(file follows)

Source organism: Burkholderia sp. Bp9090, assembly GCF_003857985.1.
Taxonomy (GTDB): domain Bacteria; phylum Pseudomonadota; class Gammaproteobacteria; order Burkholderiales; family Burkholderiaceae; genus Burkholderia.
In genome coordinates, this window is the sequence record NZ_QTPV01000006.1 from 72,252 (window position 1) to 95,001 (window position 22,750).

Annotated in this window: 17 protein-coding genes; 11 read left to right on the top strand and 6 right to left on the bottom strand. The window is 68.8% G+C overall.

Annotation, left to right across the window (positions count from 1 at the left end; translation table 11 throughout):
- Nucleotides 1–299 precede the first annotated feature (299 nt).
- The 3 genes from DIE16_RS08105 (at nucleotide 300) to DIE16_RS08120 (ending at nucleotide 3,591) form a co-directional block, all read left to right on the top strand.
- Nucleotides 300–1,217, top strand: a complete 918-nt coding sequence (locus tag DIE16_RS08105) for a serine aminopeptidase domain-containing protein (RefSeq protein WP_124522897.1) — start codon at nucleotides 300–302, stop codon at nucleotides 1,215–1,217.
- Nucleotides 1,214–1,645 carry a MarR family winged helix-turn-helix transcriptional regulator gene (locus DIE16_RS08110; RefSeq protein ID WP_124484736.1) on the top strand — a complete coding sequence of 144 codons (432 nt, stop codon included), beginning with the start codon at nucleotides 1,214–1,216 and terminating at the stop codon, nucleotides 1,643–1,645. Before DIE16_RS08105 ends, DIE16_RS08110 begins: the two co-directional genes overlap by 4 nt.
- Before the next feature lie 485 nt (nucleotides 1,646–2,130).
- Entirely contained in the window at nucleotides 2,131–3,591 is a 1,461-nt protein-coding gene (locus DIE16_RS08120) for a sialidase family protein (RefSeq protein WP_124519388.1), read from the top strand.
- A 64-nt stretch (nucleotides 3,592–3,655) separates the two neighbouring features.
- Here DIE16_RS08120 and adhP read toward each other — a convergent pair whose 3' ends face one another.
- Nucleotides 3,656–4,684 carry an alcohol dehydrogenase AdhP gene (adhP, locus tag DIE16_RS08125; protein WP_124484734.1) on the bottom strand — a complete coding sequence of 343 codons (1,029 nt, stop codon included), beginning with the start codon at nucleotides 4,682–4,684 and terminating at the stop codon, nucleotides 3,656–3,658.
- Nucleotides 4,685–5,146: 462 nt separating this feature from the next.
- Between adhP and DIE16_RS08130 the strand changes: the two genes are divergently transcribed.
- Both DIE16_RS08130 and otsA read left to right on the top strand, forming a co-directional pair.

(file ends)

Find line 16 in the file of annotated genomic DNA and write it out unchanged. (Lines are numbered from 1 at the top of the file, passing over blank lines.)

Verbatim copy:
- Between adhP and DIE16_RS08130 the strand changes: the two genes are divergently transcribed.